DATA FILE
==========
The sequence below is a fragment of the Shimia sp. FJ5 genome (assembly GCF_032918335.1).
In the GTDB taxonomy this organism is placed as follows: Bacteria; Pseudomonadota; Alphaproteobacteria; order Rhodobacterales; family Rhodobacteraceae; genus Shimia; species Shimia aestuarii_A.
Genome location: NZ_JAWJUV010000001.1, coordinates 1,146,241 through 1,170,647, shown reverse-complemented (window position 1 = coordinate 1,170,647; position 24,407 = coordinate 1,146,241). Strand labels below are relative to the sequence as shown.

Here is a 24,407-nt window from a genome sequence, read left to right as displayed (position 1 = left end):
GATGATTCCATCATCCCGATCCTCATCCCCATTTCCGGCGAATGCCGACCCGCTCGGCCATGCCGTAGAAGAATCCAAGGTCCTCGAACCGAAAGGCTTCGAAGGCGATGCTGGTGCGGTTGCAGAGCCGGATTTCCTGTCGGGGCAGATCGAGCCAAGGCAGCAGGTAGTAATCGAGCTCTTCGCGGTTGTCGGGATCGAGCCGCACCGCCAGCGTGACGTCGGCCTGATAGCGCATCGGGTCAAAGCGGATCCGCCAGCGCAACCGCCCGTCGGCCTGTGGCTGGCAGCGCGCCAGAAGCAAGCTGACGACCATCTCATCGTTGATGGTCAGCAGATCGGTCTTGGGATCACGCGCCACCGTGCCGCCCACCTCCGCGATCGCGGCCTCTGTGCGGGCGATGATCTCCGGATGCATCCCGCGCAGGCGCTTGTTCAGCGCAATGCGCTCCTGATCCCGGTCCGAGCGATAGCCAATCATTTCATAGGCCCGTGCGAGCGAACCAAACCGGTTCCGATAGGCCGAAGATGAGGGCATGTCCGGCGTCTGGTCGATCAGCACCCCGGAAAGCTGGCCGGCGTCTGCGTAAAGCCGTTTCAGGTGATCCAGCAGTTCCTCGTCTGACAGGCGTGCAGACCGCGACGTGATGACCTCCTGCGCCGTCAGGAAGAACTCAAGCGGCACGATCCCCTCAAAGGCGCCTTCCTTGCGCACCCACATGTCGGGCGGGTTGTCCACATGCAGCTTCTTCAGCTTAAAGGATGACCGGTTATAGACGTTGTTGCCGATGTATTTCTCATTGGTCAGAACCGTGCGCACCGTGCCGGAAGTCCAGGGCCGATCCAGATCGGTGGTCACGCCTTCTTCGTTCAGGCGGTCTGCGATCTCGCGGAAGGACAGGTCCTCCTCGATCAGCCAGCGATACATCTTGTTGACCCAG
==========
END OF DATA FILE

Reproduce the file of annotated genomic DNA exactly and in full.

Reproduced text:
The sequence below is a fragment of the Shimia sp. FJ5 genome (assembly GCF_032918335.1).
In the GTDB taxonomy this organism is placed as follows: Bacteria; Pseudomonadota; Alphaproteobacteria; order Rhodobacterales; family Rhodobacteraceae; genus Shimia; species Shimia aestuarii_A.
Genome location: NZ_JAWJUV010000001.1, coordinates 1,146,241 through 1,170,647, shown reverse-complemented (window position 1 = coordinate 1,170,647; position 24,407 = coordinate 1,146,241). Strand labels below are relative to the sequence as shown.

Here is a 24,407-nt window from a genome sequence, read left to right as displayed (position 1 = left end):
GATGATTCCATCATCCCGATCCTCATCCCCATTTCCGGCGAATGCCGACCCGCTCGGCCATGCCGTAGAAGAATCCAAGGTCCTCGAACCGAAAGGCTTCGAAGGCGATGCTGGTGCGGTTGCAGAGCCGGATTTCCTGTCGGGGCAGATCGAGCCAAGGCAGCAGGTAGTAATCGAGCTCTTCGCGGTTGTCGGGATCGAGCCGCACCGCCAGCGTGACGTCGGCCTGATAGCGCATCGGGTCAAAGCGGATCCGCCAGCGCAACCGCCCGTCGGCCTGTGGCTGGCAGCGCGCCAGAAGCAAGCTGACGACCATCTCATCGTTGATGGTCAGCAGATCGGTCTTGGGATCACGCGCCACCGTGCCGCCCACCTCCGCGATCGCGGCCTCTGTGCGGGCGATGATCTCCGGATGCATCCCGCGCAGGCGCTTGTTCAGCGCAATGCGCTCCTGATCCCGGTCCGAGCGATAGCCAATCATTTCATAGGCCCGTGCGAGCGAACCAAACCGGTTCCGATAGGCCGAAGATGAGGGCATGTCCGGCGTCTGGTCGATCAGCACCCCGGAAAGCTGGCCGGCGTCTGCGTAAAGCCGTTTCAGGTGATCCAGCAGTTCCTCGTCTGACAGGCGTGCAGACCGCGACGTGATGACCTCCTGCGCCGTCAGGAAGAACTCAAGCGGCACGATCCCCTCAAAGGCGCCTTCCTTGCGCACCCACATGTCGGGCGGGTTGTCCACATGCAGCTTCTTCAGCTTAAAGGATGACCGGTTATAGACGTTGTTGCCGATGTATTTCTCATTGGTCAGAACCGTGCGCACCGTGCCGGAAGTCCAGGGCCGATCCAGATCGGTGGTCACGCCTTCTTCGTTCAGGCGGTCTGCGATCTCGCGGAAGGACAGGTCCTCCTCGATCAGCCAGCGATACATCTTGTTGACCCAG